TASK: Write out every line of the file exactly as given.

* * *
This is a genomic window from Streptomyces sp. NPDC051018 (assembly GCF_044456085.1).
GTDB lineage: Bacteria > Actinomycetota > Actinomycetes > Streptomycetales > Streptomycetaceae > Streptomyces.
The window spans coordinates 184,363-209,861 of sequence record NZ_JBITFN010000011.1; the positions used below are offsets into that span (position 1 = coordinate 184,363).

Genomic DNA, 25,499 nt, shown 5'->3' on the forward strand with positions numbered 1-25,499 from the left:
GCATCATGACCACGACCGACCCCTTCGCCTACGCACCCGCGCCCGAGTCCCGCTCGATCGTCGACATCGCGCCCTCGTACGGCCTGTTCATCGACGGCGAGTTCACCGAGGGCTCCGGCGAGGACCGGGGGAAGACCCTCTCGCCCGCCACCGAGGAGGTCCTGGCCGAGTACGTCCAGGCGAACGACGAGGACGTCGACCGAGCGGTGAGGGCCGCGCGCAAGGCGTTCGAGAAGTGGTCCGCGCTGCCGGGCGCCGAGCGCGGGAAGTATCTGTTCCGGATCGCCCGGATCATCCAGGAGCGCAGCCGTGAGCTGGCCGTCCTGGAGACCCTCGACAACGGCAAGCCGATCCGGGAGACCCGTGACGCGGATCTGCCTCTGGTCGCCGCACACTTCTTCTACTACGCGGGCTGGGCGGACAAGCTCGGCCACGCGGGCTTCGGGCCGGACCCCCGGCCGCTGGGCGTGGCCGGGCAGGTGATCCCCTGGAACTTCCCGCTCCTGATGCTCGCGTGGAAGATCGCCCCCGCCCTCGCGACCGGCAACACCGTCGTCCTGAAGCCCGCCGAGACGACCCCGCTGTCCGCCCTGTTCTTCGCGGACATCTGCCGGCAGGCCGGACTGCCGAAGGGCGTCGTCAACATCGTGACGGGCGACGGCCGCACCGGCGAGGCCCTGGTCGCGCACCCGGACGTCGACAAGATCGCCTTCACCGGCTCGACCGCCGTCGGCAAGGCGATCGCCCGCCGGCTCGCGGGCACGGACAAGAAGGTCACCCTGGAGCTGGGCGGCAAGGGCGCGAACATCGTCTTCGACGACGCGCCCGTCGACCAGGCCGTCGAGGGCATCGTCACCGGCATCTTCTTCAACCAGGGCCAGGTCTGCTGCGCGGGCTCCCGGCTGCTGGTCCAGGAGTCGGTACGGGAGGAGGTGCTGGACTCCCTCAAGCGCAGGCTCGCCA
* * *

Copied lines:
This is a genomic window from Streptomyces sp. NPDC051018 (assembly GCF_044456085.1).
GTDB lineage: Bacteria > Actinomycetota > Actinomycetes > Streptomycetales > Streptomycetaceae > Streptomyces.
The window spans coordinates 184,363-209,861 of sequence record NZ_JBITFN010000011.1; the positions used below are offsets into that span (position 1 = coordinate 184,363).

Genomic DNA, 25,499 nt, shown 5'->3' on the forward strand with positions numbered 1-25,499 from the left:
GCATCATGACCACGACCGACCCCTTCGCCTACGCACCCGCGCCCGAGTCCCGCTCGATCGTCGACATCGCGCCCTCGTACGGCCTGTTCATCGACGGCGAGTTCACCGAGGGCTCCGGCGAGGACCGGGGGAAGACCCTCTCGCCCGCCACCGAGGAGGTCCTGGCCGAGTACGTCCAGGCGAACGACGAGGACGTCGACCGAGCGGTGAGGGCCGCGCGCAAGGCGTTCGAGAAGTGGTCCGCGCTGCCGGGCGCCGAGCGCGGGAAGTATCTGTTCCGGATCGCCCGGATCATCCAGGAGCGCAGCCGTGAGCTGGCCGTCCTGGAGACCCTCGACAACGGCAAGCCGATCCGGGAGACCCGTGACGCGGATCTGCCTCTGGTCGCCGCACACTTCTTCTACTACGCGGGCTGGGCGGACAAGCTCGGCCACGCGGGCTTCGGGCCGGACCCCCGGCCGCTGGGCGTGGCCGGGCAGGTGATCCCCTGGAACTTCCCGCTCCTGATGCTCGCGTGGAAGATCGCCCCCGCCCTCGCGACCGGCAACACCGTCGTCCTGAAGCCCGCCGAGACGACCCCGCTGTCCGCCCTGTTCTTCGCGGACATCTGCCGGCAGGCCGGACTGCCGAAGGGCGTCGTCAACATCGTGACGGGCGACGGCCGCACCGGCGAGGCCCTGGTCGCGCACCCGGACGTCGACAAGATCGCCTTCACCGGCTCGACCGCCGTCGGCAAGGCGATCGCCCGCCGGCTCGCGGGCACGGACAAGAAGGTCACCCTGGAGCTGGGCGGCAAGGGCGCGAACATCGTCTTCGACGACGCGCCCGTCGACCAGGCCGTCGAGGGCATCGTCACCGGCATCTTCTTCAACCAGGGCCAGGTCTGCTGCGCGGGCTCCCGGCTGCTGGTCCAGGAGTCGGTACGGGAGGAGGTGCTGGACTCCCTCAAGCGCAGGCTCGCCA